Paris Saint-Germain are Paris Saint-Germain, which is a statement of the bleeding obvious that, if you’ve watched any football at all at any point in the last decade, also contains several layers of implication.
First up, they’ll have a squad so packed with glitzy superstars funded by their limitless oil wealth that it’s almost laughable. Neymar, Kylian Mbappe and Lionel Messi up front together for their Champions League opener against Juventus at the Parc des Princes? Err, check.
Second, they’re going to win Ligue 1, aren’t they? Well, they’re level on points with Marseille after six games, but the fact they’ve scored 24 and conceded four so far tells us that, yeah, they’ll probably seal another French crown at a canter.
Thirdly, and finally, they’ll implode in highly amusing fashion as soon as the knockout stages of the Champions League roll around despite their array of talent, surely? Well, try not to laugh, but… maybe not.
Against Juve in beau Paris on Tuesday night, there were two moments of Neymar-to-Messi, backheel-flick joy that subtly but assuredly raised a hand to the rest of Europe and said, ‘You might think we’re funny, but we might finally be ready to actually do this shit.’
Neither of the backheels resulted in a goal – and it’s natural that the outrageous Neymar pass to Mbappe that did result in PSG opening the scoring should get all the attention. But both were clear signs that this season’s PSG manager Christophe Galtier is finally getting his trio of football divas to sing in harmony.
The first came not long after that first PSG goal. Messi dropped deep to pick up the ball, as is his wont. As he did, Neymar drifted into that gap on the edge of the penalty area where defenders and midfielders point to each other as the responsible party for doing the closing down.
With that move, the Brazilian managed to draw four players towards him, but none quite close enough to nick it off his toe. Messi burst into the space created and Neymar played his first deliciously-weighted heel pass of the night.
OK, Messi ended up running into a bit of a cul-de-sac after he’d got the return ball. But just look at how Mbappe immediately gets on his bike as he sees Neymar create havoc and disorder with two touches and a healthy dose of imagination.
Mbappe knows that there will be more like this later in the game – and probably all season, too. He knows that if Messi and Neymar are linking up like this, all he needs to do is keep running into space.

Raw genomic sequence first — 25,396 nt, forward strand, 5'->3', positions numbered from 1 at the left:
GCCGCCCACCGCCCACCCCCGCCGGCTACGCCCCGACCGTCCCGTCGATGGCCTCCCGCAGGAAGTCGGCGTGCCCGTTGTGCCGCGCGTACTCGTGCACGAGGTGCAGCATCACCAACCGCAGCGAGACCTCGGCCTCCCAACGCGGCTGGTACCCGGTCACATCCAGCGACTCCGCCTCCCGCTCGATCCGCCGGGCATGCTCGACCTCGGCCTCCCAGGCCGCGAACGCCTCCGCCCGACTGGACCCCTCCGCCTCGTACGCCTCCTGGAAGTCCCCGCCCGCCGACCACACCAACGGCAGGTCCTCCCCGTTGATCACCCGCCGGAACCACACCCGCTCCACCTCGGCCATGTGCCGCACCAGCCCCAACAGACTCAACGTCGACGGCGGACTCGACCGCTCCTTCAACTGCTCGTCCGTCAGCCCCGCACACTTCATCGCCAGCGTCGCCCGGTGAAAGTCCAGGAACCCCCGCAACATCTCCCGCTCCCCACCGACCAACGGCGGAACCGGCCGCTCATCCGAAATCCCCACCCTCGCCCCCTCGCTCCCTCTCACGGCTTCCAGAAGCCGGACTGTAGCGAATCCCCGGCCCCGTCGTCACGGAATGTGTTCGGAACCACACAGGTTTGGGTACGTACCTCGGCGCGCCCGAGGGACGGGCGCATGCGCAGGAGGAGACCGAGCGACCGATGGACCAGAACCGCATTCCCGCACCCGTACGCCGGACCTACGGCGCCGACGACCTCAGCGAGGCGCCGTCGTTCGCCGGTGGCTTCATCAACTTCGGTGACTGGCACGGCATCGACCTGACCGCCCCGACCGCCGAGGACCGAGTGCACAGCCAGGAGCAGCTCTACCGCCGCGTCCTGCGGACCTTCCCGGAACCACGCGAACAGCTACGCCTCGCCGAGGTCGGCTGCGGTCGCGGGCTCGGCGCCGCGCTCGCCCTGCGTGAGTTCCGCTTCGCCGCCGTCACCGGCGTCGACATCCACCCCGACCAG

After the Mbappe goal and first little backheel sequence, the game swung back and forth, PSG adding a second before Juve got back into it with a spell of sustained pressure and Weston McKennie’s thumping header.
But as long as the fabled front three were on the pitch, there was always the threat of more unstoppable interplay. Mid-way through the second half, that threat became material with a moment even more promising than the one above.
As with many of the good things that PSG do going forwards, trace it back far enough and Marco Verratti was the original source. But it was the sequence between the Messi-Neymar-Mbappe trident that made us purr like cats in a dairy.
Just look at it. Neymar knows he’s going to draw two markers again. Messi drifts into that space again. And this time, the Argentine finds Mbappe’s run with a nonchalant swish of that left boot.
Again, it comes to nothing, Mbappe’s shot goes narrowly wide of the far post. But again, it is undefendable attacking play. There is no dallying on the ball, no extra touches allowing defenders to gain shape and composure, just four flashes of dizzying movement and innate understanding.
Have we got a bit excited based on two bits of play that didn’t come to anything? Well, it’s definitely not beyond us to do just that. But do these little moments of devastatingly effective, beautifully simple football suggest something is happening? It is also possible.
With his 3-4-3 and the greater compactness between midfield, defence and attack that it engenders, Galtier has also got PSG looking slightly more resilient. Of course, there will be sterner tests of that resilience to come, but this is a manager whose teams are as tough as his granite-eyed stare.
If he can mould this team in that image, then with this front three in this sort of form, perhaps the European breakthrough so long-awaited and decadently pursued will finally come.
Yes, you’ve read this prediction before, written by someone else, in seasons gone by. Yes, we might be getting a bit overexcited because we love watching Neymar backheel a football to Lionel Messi. Yes, there are moments of selfishness Galtier still needs to iron out – like when Mbappe failed to cross for Neymar in the second half.
But for crying out loud, just look at those backheels.